Might Makes Right: The United States military is a brand that could do better by addressing the problems it solves. Granted, the military faces an uphill battle because so much of the media is anti military. However, in other countries the military is a strong brand with positive public and media portrayal. We’re not passionately positive about the military in this country; it often seems as if the only stories we read about in terms of the military in this country are controversies, scandals, or mistakes made. Yes, the press is predisposed to (and very good at) highlighting hot-button issues like gays in the military and purported abuses on the battlefield and in POW camps, but does the military try hard enough to counter what are largely negative reports? How many positive military stories do you remember reading about recently; how many can you recall seeing on the news? How many military figures can you name? Only a couple may come to mind. David Petraeus? Norman Schwartzkopf? Who else can you even think of in less than 15 seconds?
Ronn Torossian “For Immediate Release” Book Excerpt
The military solves a problem and provides a solution to our security. Promote that solution through real people with whom everyone can indentify. The American military is the people’s military. It’s Jessica from New Hampshire, John from Florida, David from Wisconsin. Put those people on television and let them talk to the media. When it’s Thanksgiving, offer stations across the U.S. interviews with local heroes.” Obviously the young soldiers who make up the rank-and-file troops can’t and shouldn’t talk policy. They can, however, have a conversation about why they enlisted and what they do for the United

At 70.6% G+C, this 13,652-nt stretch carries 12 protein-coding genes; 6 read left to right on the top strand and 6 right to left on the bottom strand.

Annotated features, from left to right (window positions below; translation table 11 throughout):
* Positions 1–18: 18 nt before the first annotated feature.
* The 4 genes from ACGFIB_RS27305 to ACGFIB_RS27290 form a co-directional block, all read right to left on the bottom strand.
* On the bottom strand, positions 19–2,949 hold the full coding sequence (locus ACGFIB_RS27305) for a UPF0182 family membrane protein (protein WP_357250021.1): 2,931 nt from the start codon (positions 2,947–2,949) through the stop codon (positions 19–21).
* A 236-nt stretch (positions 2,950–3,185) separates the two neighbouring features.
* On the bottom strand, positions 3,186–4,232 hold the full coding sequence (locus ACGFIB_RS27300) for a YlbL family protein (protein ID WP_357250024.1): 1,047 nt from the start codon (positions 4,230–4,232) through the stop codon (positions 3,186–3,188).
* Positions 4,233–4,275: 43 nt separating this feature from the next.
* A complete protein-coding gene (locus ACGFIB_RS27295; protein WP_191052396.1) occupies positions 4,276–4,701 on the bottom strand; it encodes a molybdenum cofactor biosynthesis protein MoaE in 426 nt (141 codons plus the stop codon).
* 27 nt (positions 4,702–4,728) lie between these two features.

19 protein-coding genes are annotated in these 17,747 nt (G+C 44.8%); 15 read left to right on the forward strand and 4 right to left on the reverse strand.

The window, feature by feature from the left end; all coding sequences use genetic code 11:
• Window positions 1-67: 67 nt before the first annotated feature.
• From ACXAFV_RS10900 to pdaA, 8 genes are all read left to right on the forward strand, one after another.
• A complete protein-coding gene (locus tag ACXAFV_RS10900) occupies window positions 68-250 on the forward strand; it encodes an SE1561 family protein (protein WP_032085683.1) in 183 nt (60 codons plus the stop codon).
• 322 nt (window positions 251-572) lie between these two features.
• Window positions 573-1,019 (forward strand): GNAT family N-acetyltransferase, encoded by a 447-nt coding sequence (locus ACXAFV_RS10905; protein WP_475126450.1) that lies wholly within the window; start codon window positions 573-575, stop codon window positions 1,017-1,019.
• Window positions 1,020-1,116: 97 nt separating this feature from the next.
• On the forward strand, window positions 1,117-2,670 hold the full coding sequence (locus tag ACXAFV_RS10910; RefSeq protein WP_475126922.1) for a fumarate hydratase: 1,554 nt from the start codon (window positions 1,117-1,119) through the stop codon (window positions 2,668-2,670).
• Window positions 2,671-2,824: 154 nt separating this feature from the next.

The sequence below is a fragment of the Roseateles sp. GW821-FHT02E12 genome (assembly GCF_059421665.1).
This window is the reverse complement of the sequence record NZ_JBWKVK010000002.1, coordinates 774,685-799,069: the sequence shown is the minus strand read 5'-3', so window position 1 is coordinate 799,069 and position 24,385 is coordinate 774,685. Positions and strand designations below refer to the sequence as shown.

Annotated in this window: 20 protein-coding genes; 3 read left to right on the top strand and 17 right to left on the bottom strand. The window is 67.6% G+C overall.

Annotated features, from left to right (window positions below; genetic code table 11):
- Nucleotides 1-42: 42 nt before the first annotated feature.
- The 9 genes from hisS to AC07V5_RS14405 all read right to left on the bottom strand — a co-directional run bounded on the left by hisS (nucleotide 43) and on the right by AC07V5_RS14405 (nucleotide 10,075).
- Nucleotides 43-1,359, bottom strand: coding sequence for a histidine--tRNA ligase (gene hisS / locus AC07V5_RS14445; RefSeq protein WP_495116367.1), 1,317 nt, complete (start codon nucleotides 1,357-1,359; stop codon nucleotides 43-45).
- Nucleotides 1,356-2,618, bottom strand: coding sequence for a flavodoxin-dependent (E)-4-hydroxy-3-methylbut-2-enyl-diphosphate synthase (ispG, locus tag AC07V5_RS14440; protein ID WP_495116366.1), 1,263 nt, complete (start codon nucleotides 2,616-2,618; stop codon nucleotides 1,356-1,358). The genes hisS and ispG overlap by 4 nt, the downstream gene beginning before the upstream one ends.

States. Once real military men and women become familiar on a personal level, even the most hardened reporter can’t help but be empathetic. Such a campaign would show the military solving problems that go beyond war and conflict (they help poor people all over the world, rebuild infrastructure domestically and in foreign lands, etc.). It would promote the idea of the military as an organization of your peers, fellow citizens and neighbors. In this respect, identifying a problem your business or brand can solve can also improve public perception of your business. That’s a win-win.
Next time you’re tempted to believe your mother’s (or anyone else’s) PR about you—stop and think about it before swallowing it whole. As Leif Garrett, the singer and former teen idol, astutely remarked, “Don’t believe your own publicity. You can’t; you’ll start thinking that you’re better than you are.” (Proving that you don’t have to be a Shakespearean actor to call it like you see it.) Even if it all happens to be true, getting caught up in the thrill of it all means you’ve taken your eye off the ball.